F6 with Voigtlander 58mm f1.4 Nokton Lens

F6 with Voigtlander 58mm f1.4 Nokton Lens

This next post is a guest post from Michael Cox of Vancouver, B.C. Michael was gracious enough to supply the following information about the Voigtlander 58mm f1.4 Nokton Lens, with a few sample images. Take it away Michael…

Michael Cox:

Image © Copyright 2019 by Michael Cox. All rights reserved. Used with permission.

After owning a Nikon F3 (which I loved for its design and size) I had realized that if I was going to continue with using a film SLR, given that I wear bifocals, I’d need an autofocus camera, so I found a near-new F6 at B&H Photo a couple of years ago. But I’d also sold many of my Nikkor lenses. After using the F6 with an old  105 Ais, and seeing how great the viewfinder was, how easy it was to manually focus with the F6, I wanted to try one of the Voigtlander Nokton lenses. I was familiar with Voigtlander from years ago, and was confident I would like their Nikon F mount Nokton 58mm f/1.4 SLII. The version I got was the earlier one with a rubber cover on the focus ring, whereas the newer, second version has a ribbed metal ring. The great advantage to either of these lenses is they have a chip that will send aperture information to the camera, and allow auto exposure with the aperture set to f/16.

Image © Copyright 2019 by Michael Cox. All rights reserved. Used with permission.

It’s important to set the F6 up for the lens:  Menu:Non-CPU Lens. Press the INFO button to set the correct focal length and maximum aperture.

The camera could now be used in Aperture Priority using the front dial, rather than having to adjust the aperture ring; also it can be operated in Shutter and Program priority modes.

Image © Copyright 2019 by Michael Cox. All rights reserved. Used with permission.

The focus ring is smooth and well-damped, with just enough resistance. It’s difficult to describe the look: slightly creamy, I would put it: not soft, but with a filmic feel. It focuses as close as 1.5 ft (about 1/2 a meter). The results met my expectations. I’ve only shot three rolls since buying the lens and look forward to trying it out on portraits.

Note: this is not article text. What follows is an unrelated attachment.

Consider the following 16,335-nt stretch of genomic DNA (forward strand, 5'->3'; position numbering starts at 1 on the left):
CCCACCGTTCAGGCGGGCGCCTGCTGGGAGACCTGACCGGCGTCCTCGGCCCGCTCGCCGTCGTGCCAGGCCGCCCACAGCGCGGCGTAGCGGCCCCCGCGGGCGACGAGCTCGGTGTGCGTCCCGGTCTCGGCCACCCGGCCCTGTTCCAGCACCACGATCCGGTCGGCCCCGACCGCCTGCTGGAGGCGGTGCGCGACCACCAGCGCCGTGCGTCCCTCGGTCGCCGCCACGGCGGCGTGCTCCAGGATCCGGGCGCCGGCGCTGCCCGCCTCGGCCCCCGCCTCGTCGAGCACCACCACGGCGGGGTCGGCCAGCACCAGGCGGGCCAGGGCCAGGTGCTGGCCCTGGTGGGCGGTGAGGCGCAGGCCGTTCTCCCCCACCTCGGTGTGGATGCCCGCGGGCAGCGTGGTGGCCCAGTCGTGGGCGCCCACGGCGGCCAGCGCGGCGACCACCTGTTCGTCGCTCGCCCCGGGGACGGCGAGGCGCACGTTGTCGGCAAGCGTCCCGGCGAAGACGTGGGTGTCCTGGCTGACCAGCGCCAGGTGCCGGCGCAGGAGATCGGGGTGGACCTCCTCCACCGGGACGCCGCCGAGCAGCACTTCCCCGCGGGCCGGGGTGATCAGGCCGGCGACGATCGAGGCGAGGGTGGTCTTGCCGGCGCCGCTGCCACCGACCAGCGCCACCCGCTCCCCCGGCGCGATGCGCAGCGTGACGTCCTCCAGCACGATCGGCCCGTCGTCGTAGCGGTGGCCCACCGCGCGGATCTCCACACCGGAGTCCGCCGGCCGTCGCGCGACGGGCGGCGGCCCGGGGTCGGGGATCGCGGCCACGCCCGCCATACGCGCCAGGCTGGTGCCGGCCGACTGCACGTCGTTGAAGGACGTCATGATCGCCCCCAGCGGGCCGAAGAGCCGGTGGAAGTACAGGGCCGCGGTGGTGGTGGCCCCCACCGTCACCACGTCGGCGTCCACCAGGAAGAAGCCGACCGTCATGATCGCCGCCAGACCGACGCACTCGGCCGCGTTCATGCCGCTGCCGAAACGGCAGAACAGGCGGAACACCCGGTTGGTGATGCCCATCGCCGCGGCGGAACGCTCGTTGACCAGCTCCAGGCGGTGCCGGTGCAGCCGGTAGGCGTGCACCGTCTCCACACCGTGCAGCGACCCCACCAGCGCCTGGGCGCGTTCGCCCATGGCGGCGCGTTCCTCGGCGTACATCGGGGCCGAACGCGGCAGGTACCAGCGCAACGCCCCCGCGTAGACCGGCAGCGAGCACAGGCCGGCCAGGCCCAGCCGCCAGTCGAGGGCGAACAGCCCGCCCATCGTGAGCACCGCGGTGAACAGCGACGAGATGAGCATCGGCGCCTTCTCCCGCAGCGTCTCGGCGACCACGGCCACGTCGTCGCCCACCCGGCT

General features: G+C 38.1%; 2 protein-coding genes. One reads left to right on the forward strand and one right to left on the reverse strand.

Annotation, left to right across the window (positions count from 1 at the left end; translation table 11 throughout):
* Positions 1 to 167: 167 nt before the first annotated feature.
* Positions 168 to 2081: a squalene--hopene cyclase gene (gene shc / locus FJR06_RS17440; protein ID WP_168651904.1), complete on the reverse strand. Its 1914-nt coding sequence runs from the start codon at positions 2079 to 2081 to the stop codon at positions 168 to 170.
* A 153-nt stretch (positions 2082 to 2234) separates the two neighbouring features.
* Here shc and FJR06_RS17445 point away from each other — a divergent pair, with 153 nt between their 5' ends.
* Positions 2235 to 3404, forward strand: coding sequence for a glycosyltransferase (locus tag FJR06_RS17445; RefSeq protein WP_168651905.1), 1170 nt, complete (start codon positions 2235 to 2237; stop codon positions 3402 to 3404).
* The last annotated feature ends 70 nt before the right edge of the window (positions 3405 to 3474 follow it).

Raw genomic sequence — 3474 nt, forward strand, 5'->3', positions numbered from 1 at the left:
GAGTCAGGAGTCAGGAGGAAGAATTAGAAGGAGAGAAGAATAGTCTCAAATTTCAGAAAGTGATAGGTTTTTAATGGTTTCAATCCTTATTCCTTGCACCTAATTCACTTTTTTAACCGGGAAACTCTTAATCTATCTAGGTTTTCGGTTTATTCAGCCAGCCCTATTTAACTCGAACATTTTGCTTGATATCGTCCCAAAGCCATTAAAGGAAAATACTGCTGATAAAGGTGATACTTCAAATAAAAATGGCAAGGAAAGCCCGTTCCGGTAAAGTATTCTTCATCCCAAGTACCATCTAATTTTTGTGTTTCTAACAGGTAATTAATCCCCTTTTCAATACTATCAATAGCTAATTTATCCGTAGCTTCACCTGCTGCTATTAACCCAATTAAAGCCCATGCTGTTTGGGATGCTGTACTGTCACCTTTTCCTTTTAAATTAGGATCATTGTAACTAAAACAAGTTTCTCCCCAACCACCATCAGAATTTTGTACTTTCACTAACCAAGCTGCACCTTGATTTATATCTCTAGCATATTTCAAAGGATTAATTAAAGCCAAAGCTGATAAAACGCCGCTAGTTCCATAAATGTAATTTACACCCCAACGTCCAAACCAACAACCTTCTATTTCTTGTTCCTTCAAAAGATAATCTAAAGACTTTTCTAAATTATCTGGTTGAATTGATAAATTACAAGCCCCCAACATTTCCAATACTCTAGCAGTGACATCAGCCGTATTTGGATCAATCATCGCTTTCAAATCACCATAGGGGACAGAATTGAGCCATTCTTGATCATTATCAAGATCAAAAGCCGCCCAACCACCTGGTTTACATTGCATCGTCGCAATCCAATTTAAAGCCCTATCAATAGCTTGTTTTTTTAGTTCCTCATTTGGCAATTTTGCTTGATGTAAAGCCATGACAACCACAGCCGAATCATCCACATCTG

Image © Copyright 2019 by Michael Cox. All rights reserved. Used with permission.

Given that the viewfinder doesn’t have split image or microprism focusing aids, I had thought that would be an issue, but the ground glass is so bright one can focus using any part of the screen.

Image © Copyright 2019 by Michael Cox. All rights reserved. Used with permission.

Stephen Gandy’s CameraQuest site has details on the lens and the other Voigtlander Nikon F-mount lenses, some of which are unfortunately sold out (but available on eBay, or your favorite major photo store). https://cameraquest.com/Voigt_SL2.htm

These images were all shot with my F6 using a Voigtlander 58mm f/1.4 Nokton, Nikon mount, on Kodak Pro 100. The processing was done by the Canadian Film Lab, in the small town of Hope, B.C., where they also scanned the negs using a Fuji SP-3000 at 4547 x 3047 pixels (their medium res scan).
Michael Cox
Vancouver, BC
Michael, thanks very much for your article and images. Anyone wishing to contribute to the F6 Project is welcome, just please let me know. I’m  happy to feature new thoughts and ideas as they’re presented.
Photographing Chicago at night with New Kodak Ektachrome100

Photographing Chicago at night with New Kodak Ektachrome100

This past week, after much anticipation, I received back my first rolls of the new Kodak Ektachrome 100, exposed in Chicago over the Christmas holiday (thanks to Denver Digital Imaging Center). After all the hype and fanfare surrounding Kodak releasing a new chrome film this far into the alleged afterlife of film I was excited to see the results. Spoiler alert: the wait was worth it. You’re going to love the new Ektachrome 100, as I did when I saw the first frames come on screen.

Jewelers Building, Chicago, Illinois (2018)

Jewelers Building, Chicago, Illinois (2018). Manual Matrix Metered 25 sec. @f8 = +0.7EV

Color is what I’d consider to be fairly natural, with a definite warm bias – especially when contrasted to my (expired) rolls of the older Ektachrome 100G, which the new Ektachrome was reportedly based on. Grain is super fine – for all practical purposes, if you want to process the photograph so it’s grain free it doesn’t take much. It’s a very sharp, contrasty and punchy film but not like Velvia, or the more vivid, Ektachrome 100VS. The new Ektachrome is just right. Remembering you can always punch contrast up in Photoshop – it’s nice to have a more ‘normal’ base line starting point.

Reciprocity Failure: honestly, I didn’t do a whole lot of math here – I just bracketed. Here’s a link to Kodak Alaris data sheet for Ektachrome 100. If the frame metered at 10 seconds, I bracketed three shots. Typically the longer exposure was better – but it’s not an exact science. Exposure times and +/-EV is listed for each image. You can see the F6’s meter – once again – did an excellent job resolving the scene. Always manual, always mirror-up with cable release.

Upper Wacker and Chicago River, Chicago, Illinois (2018).

Upper Wacker and Chicago River, Chicago, Illinois (2018).Manual Matrix Metered 8 sec. @f8, = +0.8EV

When I bought my F6 I’d already been familiar with the advantages of L-brackets, having them mounted on most of my other contemporary cameras (they’re not available for my older Nikons and consequently I find I don’t use them as much for this type of shooting). At first what I liked was the additional element of protection for the camera – against bumps and shocks, setting it down on a wet surface, etc. So outfitting the F6 with an L-bracket straight away was a natural thing to do. At the time I didn’t think, “now that I have an L-bracket I’ll shoot a lot more verticals.” But that is in fact what has happened.